The Road to Enterprise Services: Microsoft is delivering multi-tenant scalable solutions that deliver advantages in TCO, flexibility and IT control. Services isn’t just about taking an on-premises server and putting it in a datacenter, it’s about architecting from the beginning for scalability and Exchange Server 2010 delivers that architecture natively. IBM does not offer this full range of deployment choices, providing only limited outsourced solutions.

A Single Unified Communications Platform: Microsoft Exchange Server 2010 continues to address users’ needs by providing new capabilities across unified messaging, integrated e-mail, voice mail, IM, SMS, etc., and mobility management.  All of this is provided within the single Exchange product vs. multiple, disparate products as IBM requires. 

Built-in Enterprise Mobility: Exchange ActiveSync is supported by virtually every major mobile platform available and is quickly becoming the standard for a premium mobile experience. ActiveSync enables rich, push experiences to major platforms such as Windows Mobile, Apple’s iPhone, Motorola, Nokia, and many more.  In contrast, Lotus Notes Traveler, Lotus’ mobile experience for Domino, provides a basic mobile experience that analysts have said should not be deployed without “a third-party security and management offering”.

Single, Industry Leading Directory Interoperability: The Exchange team built the first native active directory application, Exchange 2000, almost nine years ago. IBM announced this feature for Domino 8.5.x releases, and by the time it ships, Exchange will have a ten- year head start on interoperability with the leading directory service in enterprises today, providing rich, powerful experiences to end users and IT Pros alike.

Storage, Archiving, and Retention: Microsoft Exchange 2010 addresses the needs of what data gets stored and for how long with native e-mail archiving and robust retention policies that provide the tools you need to meet increasing compliance requirements. In addition, Exchange 2010 also enables powerful cross-mailbox searching capabilities that can be delegated through our role-based access control, ensuring that the right people have the right tools to protect your organization.

Microsoft Exchange 2010 furthers customers’ ability to choose cheaper, faster storage types including DAS, SATA and JBOD.  IBM provides Domino attachment object store (DAOS, but are unable to provide customers a true range of storage options to reduce costs.

Delivering Tools for the Global Economy: Microsoft Exchange 2010 includes the capabilities to share calendars with users outside your organization and associate permissions that you are comfortable with. In this release, secure messaging is not only supported within your organization, but with external users as well. Microsoft Exchange 2010 now enables secure communications with vendors, partners and customers that previously required third party tools or separate account management.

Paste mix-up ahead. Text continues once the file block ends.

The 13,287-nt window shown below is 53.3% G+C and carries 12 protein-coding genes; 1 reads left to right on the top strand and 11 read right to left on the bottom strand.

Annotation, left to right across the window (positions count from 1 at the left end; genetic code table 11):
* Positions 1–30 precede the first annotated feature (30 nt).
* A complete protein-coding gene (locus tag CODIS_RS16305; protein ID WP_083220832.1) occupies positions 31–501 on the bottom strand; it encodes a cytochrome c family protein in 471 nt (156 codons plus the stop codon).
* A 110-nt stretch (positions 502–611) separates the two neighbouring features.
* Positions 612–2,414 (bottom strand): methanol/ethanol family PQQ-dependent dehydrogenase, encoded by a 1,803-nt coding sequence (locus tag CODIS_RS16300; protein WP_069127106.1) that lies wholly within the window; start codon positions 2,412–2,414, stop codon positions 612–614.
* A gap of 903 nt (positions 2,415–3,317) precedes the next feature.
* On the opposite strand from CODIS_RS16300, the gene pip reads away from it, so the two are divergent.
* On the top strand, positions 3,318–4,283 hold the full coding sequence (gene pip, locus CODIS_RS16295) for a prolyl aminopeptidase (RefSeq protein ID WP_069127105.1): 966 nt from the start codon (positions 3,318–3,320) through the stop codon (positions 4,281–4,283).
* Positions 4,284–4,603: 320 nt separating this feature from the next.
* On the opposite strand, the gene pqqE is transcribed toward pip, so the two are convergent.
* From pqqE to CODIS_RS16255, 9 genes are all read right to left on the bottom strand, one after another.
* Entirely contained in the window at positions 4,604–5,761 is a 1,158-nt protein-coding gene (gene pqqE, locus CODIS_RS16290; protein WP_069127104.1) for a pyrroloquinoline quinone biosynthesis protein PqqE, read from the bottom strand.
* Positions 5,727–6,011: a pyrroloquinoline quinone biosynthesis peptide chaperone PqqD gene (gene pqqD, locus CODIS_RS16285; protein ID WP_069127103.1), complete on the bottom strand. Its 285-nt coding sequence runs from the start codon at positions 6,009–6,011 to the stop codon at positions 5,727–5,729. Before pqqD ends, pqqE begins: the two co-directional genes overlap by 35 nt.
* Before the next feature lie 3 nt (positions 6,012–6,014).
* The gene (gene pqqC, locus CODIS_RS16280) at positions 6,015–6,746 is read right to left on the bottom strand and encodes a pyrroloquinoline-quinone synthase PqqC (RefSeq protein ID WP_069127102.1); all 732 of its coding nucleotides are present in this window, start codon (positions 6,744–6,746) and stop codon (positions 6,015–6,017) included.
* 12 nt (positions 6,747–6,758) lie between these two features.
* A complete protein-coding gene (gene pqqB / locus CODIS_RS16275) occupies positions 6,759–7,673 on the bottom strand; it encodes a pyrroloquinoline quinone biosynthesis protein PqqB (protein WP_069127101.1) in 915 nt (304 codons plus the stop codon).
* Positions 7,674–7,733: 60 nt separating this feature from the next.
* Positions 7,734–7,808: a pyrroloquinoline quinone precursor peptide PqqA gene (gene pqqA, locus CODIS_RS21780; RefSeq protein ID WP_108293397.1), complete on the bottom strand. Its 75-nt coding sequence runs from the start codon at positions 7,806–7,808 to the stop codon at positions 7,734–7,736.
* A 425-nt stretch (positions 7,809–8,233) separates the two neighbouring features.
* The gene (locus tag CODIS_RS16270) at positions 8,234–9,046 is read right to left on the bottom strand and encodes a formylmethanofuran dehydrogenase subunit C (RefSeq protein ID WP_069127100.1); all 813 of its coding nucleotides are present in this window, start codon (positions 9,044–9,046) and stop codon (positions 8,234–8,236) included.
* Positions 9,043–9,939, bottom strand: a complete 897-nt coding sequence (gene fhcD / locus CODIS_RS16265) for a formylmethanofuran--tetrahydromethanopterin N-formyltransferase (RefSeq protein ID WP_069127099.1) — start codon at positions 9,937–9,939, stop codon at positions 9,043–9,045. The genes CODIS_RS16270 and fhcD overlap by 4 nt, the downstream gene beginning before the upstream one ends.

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Microsoft App-V – Moving beyond the overview

24. July 2009

In my previous blog here I provided an overview and “what is” application virtualization and Microsoft App-V. In this post I will attempt to move beyond the basics and try to address the good, the bad and the ugly of application virtualization with Microsoft App-V.

Desktop and Application optimization…
If you read my previous post you should now have an idea what application virtualization and Microsoft App-V is and what it can provide to a computer network. I remember reading somewhere that “a operating system is at it fastest and optimal post a fresh install and before any applications are deployed”. This is something I and I am sure any IT pro will agree with and while we would love to keep our machines in this optimal state usually an application or two is required. Now meet my friend App-V, this neat little application can conceivability keep your machine as close to a fresh install as possible as applications are not installed in the traditional sense.

What do you mean the application is not installed?
Microsoft App-V for example provides a virtual registry and  virtual file system. When a sequenced or virtualized application is deployed to a Windows Vista workstation the application does not sit in c:\program files\… or write to [HKLM\Software\Microsoft\…] it is truly sandboxed and held at arms length from the operating system. As far as the application is aware it is installed locally however when it writes to the local registry that application call is redirected to a virtual or “faked” registry, this also hold true for the file system. 
What you see is an application laid down on disk but does not “taint” the local operating system with crazy registry entries or participating in DLL hell.

Can I virtualize application xyz?
Now not all applications are created equal and not all applications are a candidate for virtualization, what I mean is not all application will function within a virtual environment or even sequence correctly in the first place. Generally applications that fit the following list may not be candidates however all applications are different and everybody's experiences are different.